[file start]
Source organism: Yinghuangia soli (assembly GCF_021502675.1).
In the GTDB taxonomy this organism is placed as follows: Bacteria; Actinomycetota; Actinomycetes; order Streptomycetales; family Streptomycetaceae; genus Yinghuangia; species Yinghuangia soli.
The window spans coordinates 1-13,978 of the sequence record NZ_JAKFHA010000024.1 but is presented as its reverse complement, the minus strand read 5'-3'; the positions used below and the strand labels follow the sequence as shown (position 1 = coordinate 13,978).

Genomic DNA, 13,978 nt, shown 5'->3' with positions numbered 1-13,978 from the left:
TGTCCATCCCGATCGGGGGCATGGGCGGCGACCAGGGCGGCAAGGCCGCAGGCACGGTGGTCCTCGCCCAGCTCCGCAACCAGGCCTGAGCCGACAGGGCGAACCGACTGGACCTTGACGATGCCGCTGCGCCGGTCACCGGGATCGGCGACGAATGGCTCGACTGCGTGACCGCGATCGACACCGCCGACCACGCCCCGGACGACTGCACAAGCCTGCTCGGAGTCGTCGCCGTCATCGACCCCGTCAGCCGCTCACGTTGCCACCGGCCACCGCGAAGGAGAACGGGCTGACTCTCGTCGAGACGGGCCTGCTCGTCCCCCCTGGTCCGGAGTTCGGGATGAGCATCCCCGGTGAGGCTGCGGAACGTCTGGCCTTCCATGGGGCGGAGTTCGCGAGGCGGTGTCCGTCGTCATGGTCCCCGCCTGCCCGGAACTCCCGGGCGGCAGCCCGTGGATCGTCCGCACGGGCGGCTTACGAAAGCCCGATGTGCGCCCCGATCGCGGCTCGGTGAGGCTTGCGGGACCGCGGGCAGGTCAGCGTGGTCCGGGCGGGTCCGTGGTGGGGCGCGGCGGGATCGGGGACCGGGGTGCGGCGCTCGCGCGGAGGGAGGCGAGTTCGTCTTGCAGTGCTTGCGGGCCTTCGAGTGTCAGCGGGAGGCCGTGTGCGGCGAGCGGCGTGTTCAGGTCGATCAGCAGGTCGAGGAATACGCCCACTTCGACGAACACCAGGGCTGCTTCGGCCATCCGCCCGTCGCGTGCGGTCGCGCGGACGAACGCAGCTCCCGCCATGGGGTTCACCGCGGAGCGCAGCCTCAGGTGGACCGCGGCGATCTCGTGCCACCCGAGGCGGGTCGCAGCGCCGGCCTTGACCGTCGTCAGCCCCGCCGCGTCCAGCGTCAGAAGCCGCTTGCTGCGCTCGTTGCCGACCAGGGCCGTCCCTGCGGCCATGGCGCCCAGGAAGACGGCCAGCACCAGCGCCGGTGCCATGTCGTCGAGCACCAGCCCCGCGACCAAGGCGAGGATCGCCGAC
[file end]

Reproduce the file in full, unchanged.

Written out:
Source organism: Yinghuangia soli (assembly GCF_021502675.1).
In the GTDB taxonomy this organism is placed as follows: Bacteria; Actinomycetota; Actinomycetes; order Streptomycetales; family Streptomycetaceae; genus Yinghuangia; species Yinghuangia soli.
The window spans coordinates 1-13,978 of the sequence record NZ_JAKFHA010000024.1 but is presented as its reverse complement, the minus strand read 5'-3'; the positions used below and the strand labels follow the sequence as shown (position 1 = coordinate 13,978).

Genomic DNA, 13,978 nt, shown 5'->3' with positions numbered 1-13,978 from the left:
TGTCCATCCCGATCGGGGGCATGGGCGGCGACCAGGGCGGCAAGGCCGCAGGCACGGTGGTCCTCGCCCAGCTCCGCAACCAGGCCTGAGCCGACAGGGCGAACCGACTGGACCTTGACGATGCCGCTGCGCCGGTCACCGGGATCGGCGACGAATGGCTCGACTGCGTGACCGCGATCGACACCGCCGACCACGCCCCGGACGACTGCACAAGCCTGCTCGGAGTCGTCGCCGTCATCGACCCCGTCAGCCGCTCACGTTGCCACCGGCCACCGCGAAGGAGAACGGGCTGACTCTCGTCGAGACGGGCCTGCTCGTCCCCCCTGGTCCGGAGTTCGGGATGAGCATCCCCGGTGAGGCTGCGGAACGTCTGGCCTTCCATGGGGCGGAGTTCGCGAGGCGGTGTCCGTCGTCATGGTCCCCGCCTGCCCGGAACTCCCGGGCGGCAGCCCGTGGATCGTCCGCACGGGCGGCTTACGAAAGCCCGATGTGCGCCCCGATCGCGGCTCGGTGAGGCTTGCGGGACCGCGGGCAGGTCAGCGTGGTCCGGGCGGGTCCGTGGTGGGGCGCGGCGGGATCGGGGACCGGGGTGCGGCGCTCGCGCGGAGGGAGGCGAGTTCGTCTTGCAGTGCTTGCGGGCCTTCGAGTGTCAGCGGGAGGCCGTGTGCGGCGAGCGGCGTGTTCAGGTCGATCAGCAGGTCGAGGAATACGCCCACTTCGACGAACACCAGGGCTGCTTCGGCCATCCGCCCGTCGCGTGCGGTCGCGCGGACGAACGCAGCTCCCGCCATGGGGTTCACCGCGGAGCGCAGCCTCAGGTGGACCGCGGCGATCTCGTGCCACCCGAGGCGGGTCGCAGCGCCGGCCTTGACCGTCGTCAGCCCCGCCGCGTCCAGCGTCAGAAGCCGCTTGCTGCGCTCGTTGCCGACCAGGGCCGTCCCTGCGGCCATGGCGCCCAGGAAGACGGCCAGCACCAGCGCCGGTGCCATGTCGTCGAGCACCAGCCCCGCGACCAAGGCGAGGATCGCCGAC